H.K. "disappointed" as U.S. stays mum about snooping operations

Hong Kong's security chief on Wednesday said he was disappointed by Washington's reluctance to reveal its surveillance operation despite an official request made by the Hong Kong government.

"The U.S. government, so far, has not yet replied. We feel very disappointed," Security Secretary Lai Tung-kwok said after addressing the legislature, adding that Hong Kong on Friday officially demanded an explanation from the United States regarding large-scale electronic spying exposed by U.S. whistleblower Edward Snowden.

Snowden, who is believed to be at Moscow's Sheremetyevo Airport since leaving Hong Kong on Sunday, revealed that the U.S. National Security Agency has been hacking into Hong Kong's Internet and phone networks, including an Internet exchange hub at the Chinese University of Hong Kong.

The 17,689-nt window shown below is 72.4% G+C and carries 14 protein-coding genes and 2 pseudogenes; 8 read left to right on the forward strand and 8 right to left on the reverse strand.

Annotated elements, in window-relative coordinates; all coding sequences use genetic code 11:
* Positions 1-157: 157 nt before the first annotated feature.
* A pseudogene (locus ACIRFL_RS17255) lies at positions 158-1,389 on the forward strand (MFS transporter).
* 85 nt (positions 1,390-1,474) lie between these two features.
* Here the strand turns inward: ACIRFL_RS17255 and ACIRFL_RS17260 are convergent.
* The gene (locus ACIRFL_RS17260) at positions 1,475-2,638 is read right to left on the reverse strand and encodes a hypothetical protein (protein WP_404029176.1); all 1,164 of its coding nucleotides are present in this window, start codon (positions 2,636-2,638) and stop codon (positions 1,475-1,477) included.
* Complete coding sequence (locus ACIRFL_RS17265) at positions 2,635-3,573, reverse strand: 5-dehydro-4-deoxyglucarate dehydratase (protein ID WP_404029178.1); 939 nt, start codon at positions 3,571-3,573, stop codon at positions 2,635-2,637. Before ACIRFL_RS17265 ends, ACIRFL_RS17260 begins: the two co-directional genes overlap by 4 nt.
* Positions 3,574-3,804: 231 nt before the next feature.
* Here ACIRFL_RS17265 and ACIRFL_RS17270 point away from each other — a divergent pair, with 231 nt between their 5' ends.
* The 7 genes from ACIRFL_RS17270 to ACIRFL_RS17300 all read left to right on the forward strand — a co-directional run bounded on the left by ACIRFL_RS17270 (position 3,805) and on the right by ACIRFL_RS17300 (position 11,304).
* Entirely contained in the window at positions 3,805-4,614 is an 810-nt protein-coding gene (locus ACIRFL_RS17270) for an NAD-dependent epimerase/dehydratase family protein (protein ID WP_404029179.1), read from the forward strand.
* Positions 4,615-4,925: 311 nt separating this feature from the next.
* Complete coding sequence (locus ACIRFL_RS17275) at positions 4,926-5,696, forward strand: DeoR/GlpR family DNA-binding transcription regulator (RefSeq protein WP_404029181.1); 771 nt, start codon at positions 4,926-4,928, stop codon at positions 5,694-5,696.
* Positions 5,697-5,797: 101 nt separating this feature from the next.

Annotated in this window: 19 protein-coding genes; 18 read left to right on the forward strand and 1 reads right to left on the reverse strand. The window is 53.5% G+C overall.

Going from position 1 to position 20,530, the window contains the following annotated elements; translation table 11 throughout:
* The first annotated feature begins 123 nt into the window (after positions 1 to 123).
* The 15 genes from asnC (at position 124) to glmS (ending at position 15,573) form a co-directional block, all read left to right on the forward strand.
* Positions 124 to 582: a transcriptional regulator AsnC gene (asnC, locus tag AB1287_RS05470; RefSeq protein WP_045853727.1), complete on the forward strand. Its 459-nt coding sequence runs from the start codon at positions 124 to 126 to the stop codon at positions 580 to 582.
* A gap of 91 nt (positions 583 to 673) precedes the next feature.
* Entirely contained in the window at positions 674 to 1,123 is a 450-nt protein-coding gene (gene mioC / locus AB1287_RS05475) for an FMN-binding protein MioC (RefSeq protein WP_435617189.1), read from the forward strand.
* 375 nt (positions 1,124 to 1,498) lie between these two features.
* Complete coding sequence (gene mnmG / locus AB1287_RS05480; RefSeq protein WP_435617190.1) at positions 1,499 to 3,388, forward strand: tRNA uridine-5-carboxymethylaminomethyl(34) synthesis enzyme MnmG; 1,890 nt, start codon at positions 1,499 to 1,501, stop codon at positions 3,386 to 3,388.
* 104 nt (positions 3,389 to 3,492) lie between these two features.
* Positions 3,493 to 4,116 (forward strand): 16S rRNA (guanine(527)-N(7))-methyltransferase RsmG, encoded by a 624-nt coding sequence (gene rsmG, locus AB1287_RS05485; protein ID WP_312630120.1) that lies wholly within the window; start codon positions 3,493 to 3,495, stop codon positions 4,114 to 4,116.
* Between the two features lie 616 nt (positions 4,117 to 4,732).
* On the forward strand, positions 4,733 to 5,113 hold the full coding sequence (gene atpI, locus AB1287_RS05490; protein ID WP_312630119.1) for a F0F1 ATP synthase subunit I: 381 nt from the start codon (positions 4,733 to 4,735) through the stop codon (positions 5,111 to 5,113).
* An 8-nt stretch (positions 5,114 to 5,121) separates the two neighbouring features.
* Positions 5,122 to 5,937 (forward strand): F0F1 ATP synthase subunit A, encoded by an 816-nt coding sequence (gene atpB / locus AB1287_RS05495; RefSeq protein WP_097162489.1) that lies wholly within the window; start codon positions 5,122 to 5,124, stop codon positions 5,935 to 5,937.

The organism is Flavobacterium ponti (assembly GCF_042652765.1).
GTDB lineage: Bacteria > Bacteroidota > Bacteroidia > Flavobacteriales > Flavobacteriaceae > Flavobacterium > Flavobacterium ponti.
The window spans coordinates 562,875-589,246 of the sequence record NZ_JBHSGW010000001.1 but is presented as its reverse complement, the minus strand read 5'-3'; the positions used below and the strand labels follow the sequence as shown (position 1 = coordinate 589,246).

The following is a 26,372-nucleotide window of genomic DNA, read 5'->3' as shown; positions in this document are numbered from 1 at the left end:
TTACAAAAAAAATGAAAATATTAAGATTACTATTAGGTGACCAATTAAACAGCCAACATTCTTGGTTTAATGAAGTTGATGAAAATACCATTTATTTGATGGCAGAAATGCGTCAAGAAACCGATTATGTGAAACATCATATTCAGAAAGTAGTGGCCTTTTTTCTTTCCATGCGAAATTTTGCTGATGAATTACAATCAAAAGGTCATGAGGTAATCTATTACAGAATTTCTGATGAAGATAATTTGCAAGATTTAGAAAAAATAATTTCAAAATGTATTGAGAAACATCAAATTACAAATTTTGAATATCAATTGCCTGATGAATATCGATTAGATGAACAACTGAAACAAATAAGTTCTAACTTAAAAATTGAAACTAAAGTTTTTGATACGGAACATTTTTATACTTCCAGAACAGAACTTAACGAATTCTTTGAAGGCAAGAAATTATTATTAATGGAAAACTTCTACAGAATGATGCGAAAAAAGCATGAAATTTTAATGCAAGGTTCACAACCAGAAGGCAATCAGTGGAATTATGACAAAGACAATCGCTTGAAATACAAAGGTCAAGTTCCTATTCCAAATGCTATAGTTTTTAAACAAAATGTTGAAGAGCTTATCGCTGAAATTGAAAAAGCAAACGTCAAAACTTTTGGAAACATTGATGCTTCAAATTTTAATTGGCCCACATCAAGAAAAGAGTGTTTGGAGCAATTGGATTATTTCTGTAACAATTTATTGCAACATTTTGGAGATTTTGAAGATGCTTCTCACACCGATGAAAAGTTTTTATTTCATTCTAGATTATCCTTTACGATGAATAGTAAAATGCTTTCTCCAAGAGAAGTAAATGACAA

Lai said the university's own monitoring has found no sign of being hacked.

"Free flow of information, personal privacy and Internet safety are of utmost importance. We expect a satisfactory and comprehensive reply to the Hong Kong people from the U.S. government as soon as possible," he said, adding, "The Hong Kong government will forcefully pursue the matter."

The statement came after the United States slammed Hong Kong and China for letting Snowden travel to Russia, despite an extradition request.

Russian President Vladimir Putin reportedly said Snowden is a "free man" on Russian soil, further angering the United States.